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The Washington Thing

July 28, 2013 Leave a comment

There’s a big cover story on Caroline Kennedy today in the weekly fluff section of the Sunday NYT, with flattering accompanying photo. When I awoke yesterday morning, it was featured online and I couldn’t resist reading it. Not that I’m a big Kennedy family fan, or a fan of the proliferation of family dynasties in American politics—I’ll sit out the Chelsea Clinton-Jenna Bush 2032 presidential race, thanks—but for anyone around back in the day, it’s difficult to resist reading about Caroline.

Which makes the closing of the article that much more distasteful, as theater and film great Mike Nichols gives us a lesson in “the Washington thing.”

Mr. Nichols described going over to Ms. Kennedy’s apartment last November to watch the election returns come in. “I walked in, and she said, ‘Oh, go find Rupert, he’s in the library. It’s quiet in there.’ ”

She was referring, of course, to Rupert Murdoch, head of the News Corporation.

“It’s the Washington thing: who you work for, what your beliefs are entirely beside the point,” he said of Ms. Kennedy’s attitude. “Everybody is with everybody.”

And that’s part of what he thinks will serve Mrs. Kennedy well in her position in Japan, where she would likely do everything from entertaining at the embassy to meeting with foreign dignitaries and politicians with a variety of ideological persuasions. “If anybody knows those rules,” Mr. Nichols said, “it’s her.”

Ah, yes, beliefs are entirely beside the point. No bad blood between the rich and famous. Fast friends all. Not that Caroline Kennedy hasn’t earned the right to be friends with whoever she pleases. But Rupert Murdoch? Geez.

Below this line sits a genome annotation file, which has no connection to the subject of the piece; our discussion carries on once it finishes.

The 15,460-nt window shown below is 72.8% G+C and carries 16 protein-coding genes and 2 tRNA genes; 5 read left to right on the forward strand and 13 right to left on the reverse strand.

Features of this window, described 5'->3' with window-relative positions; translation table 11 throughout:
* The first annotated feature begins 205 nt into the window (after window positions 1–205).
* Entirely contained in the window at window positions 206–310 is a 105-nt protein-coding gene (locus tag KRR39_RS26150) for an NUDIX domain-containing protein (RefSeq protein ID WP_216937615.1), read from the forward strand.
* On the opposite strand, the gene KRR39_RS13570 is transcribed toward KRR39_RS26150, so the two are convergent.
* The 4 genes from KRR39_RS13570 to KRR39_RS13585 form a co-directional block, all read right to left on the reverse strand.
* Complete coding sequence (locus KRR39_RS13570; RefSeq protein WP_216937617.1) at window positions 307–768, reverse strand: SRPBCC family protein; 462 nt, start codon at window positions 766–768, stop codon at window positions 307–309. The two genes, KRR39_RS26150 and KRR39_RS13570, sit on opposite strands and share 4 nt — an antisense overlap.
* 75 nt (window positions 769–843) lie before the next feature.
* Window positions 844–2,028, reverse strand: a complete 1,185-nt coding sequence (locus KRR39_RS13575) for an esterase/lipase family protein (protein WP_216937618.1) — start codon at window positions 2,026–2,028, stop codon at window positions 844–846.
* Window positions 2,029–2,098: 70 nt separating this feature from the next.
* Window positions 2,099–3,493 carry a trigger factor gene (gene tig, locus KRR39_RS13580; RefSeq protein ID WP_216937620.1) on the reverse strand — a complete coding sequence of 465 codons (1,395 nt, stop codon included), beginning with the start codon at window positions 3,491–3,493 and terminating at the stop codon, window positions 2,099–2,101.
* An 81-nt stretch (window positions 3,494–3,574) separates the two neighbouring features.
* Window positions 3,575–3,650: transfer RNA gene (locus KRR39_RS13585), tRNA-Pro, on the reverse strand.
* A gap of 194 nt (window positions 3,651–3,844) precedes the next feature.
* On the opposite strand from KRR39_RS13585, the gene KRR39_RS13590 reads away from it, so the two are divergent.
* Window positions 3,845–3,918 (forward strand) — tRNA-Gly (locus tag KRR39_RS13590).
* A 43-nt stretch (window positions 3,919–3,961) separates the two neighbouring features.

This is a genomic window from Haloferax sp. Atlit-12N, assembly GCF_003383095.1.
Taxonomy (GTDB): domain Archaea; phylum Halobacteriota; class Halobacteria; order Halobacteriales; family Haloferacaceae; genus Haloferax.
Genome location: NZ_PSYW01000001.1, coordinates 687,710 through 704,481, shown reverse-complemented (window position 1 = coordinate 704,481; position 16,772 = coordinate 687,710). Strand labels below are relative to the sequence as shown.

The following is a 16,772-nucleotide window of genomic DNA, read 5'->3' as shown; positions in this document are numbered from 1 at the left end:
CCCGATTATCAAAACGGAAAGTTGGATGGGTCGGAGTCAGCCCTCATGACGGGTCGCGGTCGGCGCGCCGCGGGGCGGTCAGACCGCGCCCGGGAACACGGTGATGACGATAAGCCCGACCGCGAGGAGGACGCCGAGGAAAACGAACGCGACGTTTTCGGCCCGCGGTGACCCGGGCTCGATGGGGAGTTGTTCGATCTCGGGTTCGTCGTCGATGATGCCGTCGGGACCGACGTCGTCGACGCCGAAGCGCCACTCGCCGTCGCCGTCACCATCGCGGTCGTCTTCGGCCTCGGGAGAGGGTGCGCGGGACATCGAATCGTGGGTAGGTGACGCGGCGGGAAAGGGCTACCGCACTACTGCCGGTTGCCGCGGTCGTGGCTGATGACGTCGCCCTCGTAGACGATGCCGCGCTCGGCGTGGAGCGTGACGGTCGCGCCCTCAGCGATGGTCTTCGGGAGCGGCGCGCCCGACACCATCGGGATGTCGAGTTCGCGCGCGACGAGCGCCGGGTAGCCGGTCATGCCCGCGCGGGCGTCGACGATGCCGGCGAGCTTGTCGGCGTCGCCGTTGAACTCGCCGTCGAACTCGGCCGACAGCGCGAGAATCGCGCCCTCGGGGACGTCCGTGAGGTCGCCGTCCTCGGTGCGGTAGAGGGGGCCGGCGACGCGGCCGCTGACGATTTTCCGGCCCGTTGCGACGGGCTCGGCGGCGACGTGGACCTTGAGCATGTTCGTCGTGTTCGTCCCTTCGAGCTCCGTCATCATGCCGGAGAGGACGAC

Categories: Politics, Society

American Exceptionalism

February 18, 2013 2 comments

maternityleave

[NYT graphic, February 17, 2013. Source: Children’s Chances: How Countries Can Move From Surviving to Thriving by Jody Heymann With Kristen McNeill.]

It’s been a while since I wrote about American exceptionalism, which has evolved in Republican discourse from the belief that the US is special in a way related to its values, its law, its history, its example to the more simplistic belief—or axiom— that the US is just simply the best. Ever. And if you don’t agree, then you’re un-American. Like, you know, that Kenyan socialist Obama.

Which I find hard to reconcile with the enormous map that greeted me yesterday in the centerfold of the NYT Sunday Review section, accompanying a piece by Stephanie Coontz titled Why Gender Equality Stalled. You can see a reduced version above. The eight countries in red—the US, Suriname, Liberia, Palau, Papua New Guinea, Nauru, Western Samoa, and Tonga— are the only countries in the world without paid maternity leave. Exceptional for sure. But the exceptionalism of greatness? Or is it just possible that we’ve got something wrong here?

By chance, Glenn Greenwald used his column today in The Guardian to ponder Charles C.W. Cooke’s tweeted assertion that the US “is the greatest country in world history.”